Author Eduard Limonov published a testament

Eduard Limonov is a counterculture Russian author who knows the value of controversy. He founded the party of National-Bolsheviks that fused the Stalinist nostalgia with elements of Nazi symbols and rituals. First, that made him fall out with Putin’s state oligarchy. Now he made the full transformation arc and became a firebrand prophet of Russian radical nationalism—a Putinist who dares to speak up his mind where Putin himself must keep mum for the reasons of expediency.

For no apparent reason, he recently tweeted a “testament” to the nation, “just in case I won’t live long enough”. He suggests that Russia and China share Kazakhstan between themselves, so that we get the northern and western part, and the Chinese the rest. The deal that he calls “new Molotov-Ribbentrop”, should happen once the ex-Communist ruler of Kazakhstan dies of old age. The way to go, according to him, is to run Crimea-like “referendums” in each of the disputed areas.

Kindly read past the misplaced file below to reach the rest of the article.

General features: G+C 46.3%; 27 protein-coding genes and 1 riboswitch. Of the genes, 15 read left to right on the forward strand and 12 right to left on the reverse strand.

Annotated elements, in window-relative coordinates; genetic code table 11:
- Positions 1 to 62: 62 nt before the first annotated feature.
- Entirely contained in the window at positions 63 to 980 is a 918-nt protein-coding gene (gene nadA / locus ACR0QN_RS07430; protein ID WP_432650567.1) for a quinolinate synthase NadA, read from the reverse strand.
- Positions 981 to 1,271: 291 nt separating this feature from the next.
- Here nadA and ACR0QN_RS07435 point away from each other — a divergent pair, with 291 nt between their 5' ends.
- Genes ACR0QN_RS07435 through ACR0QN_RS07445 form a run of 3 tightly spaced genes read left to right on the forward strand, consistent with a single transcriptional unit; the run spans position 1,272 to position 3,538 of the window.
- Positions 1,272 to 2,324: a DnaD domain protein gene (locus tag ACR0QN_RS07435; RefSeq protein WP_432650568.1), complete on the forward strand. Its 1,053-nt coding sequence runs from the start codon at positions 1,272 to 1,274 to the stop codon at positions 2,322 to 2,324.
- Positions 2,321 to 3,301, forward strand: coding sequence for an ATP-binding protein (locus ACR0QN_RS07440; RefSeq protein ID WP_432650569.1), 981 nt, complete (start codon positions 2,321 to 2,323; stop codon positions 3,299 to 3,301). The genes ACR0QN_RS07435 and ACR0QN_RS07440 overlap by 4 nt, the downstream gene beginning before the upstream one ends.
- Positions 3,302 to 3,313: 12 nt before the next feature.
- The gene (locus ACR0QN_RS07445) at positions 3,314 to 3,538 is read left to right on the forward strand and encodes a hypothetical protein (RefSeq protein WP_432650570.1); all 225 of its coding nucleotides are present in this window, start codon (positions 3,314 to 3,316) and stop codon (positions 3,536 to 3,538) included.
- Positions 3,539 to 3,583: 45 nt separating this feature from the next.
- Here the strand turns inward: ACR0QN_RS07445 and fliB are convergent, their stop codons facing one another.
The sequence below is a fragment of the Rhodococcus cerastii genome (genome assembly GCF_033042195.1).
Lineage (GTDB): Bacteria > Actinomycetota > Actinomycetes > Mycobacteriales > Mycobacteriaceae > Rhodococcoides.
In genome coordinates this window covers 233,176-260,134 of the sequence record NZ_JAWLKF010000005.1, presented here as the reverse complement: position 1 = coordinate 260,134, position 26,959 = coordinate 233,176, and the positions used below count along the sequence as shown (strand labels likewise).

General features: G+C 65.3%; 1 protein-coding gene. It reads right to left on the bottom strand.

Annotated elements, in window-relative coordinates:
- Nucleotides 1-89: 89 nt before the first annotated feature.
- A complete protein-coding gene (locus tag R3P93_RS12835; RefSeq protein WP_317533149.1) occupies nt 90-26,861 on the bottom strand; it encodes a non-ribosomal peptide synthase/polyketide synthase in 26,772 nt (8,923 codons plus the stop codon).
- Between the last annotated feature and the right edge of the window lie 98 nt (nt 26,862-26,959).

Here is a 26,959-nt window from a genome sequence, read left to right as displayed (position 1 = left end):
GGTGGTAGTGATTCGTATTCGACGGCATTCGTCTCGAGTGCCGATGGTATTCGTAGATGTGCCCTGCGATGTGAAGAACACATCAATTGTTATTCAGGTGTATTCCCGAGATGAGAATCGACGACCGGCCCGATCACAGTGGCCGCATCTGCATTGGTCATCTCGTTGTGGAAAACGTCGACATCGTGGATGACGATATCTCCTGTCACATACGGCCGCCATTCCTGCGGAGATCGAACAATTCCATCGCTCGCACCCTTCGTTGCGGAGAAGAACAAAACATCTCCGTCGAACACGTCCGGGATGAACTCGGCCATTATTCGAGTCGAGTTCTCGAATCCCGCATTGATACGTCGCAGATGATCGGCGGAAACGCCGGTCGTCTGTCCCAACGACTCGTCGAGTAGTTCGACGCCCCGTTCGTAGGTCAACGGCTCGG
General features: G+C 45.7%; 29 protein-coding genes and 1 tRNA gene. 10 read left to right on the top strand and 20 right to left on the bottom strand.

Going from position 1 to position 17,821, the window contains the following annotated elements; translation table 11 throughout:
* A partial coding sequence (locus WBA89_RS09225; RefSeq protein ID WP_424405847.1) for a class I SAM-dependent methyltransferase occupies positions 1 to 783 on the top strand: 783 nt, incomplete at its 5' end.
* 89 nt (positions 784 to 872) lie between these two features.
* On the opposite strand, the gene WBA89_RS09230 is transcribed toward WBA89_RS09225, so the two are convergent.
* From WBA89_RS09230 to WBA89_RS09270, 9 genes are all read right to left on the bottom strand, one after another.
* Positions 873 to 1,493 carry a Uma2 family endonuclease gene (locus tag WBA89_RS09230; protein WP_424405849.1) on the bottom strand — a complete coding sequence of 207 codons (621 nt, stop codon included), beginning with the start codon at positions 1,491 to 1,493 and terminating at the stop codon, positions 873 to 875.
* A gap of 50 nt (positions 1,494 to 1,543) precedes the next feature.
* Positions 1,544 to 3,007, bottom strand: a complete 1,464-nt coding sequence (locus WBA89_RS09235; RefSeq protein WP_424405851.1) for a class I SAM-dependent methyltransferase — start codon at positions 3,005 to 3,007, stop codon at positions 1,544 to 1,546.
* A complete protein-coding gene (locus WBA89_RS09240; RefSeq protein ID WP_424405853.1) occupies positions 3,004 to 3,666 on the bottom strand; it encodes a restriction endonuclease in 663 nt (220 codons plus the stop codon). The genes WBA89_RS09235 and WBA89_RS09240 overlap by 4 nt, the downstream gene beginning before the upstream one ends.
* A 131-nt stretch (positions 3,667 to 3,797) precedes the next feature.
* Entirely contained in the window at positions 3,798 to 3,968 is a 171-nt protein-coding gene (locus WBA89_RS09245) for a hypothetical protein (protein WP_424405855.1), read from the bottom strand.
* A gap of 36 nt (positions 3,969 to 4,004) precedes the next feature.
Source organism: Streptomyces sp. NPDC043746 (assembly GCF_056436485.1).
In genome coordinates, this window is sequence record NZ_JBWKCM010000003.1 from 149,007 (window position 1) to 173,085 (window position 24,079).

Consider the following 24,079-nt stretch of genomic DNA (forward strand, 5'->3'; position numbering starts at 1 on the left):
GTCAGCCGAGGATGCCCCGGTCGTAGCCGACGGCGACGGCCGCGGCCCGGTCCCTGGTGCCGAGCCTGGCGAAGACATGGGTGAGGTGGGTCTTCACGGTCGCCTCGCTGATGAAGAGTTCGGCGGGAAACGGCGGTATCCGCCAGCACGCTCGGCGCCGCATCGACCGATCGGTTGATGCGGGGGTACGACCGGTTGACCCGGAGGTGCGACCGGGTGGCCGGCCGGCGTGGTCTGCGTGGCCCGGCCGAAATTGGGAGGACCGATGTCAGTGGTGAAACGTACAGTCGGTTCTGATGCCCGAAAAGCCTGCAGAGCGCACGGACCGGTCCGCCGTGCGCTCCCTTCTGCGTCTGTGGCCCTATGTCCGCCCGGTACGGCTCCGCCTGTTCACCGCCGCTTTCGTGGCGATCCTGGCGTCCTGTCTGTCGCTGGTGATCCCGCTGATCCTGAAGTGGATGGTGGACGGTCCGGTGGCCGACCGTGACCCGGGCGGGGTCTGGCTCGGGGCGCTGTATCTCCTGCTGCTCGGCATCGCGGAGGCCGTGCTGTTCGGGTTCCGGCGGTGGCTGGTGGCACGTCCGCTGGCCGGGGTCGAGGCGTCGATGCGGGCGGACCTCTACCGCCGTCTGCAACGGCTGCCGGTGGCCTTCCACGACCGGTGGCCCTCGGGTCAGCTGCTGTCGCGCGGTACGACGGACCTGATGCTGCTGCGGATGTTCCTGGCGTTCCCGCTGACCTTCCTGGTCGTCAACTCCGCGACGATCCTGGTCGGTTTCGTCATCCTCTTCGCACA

Some ten years ago, Putin’s men allegedly vented with NATO sharing Ukraine along the same lines. The east and the south would go us, and the north and west, the area of the old “Mardeburg Law” would stay neutral, or get absorbed by Poland.

Sharing the adjoining lands’ territories has long been a favorite pastime among our radical nationalists. What is new after Crimea ’14 is this kind of statements becoming a national mainstream outside the “moderate” circle of Putin’s closest allies and aides.

The map below shows the regions in Kazakhstan with prevalence of ethnic Russians (blue). In other words, Limonov’s testament means taking several regions with the ethnic Kazakh prevalence. This is an easy recipe for war with Kazakhstan and a major confrontation with China. Which is why I believe the chance of it happening is close to zero as long as Putin is sitting firm in the Kremlin.

“Kazakh vs Russian among the users of vKontakte social platform”. Blue is Russian, pink is Kazakh.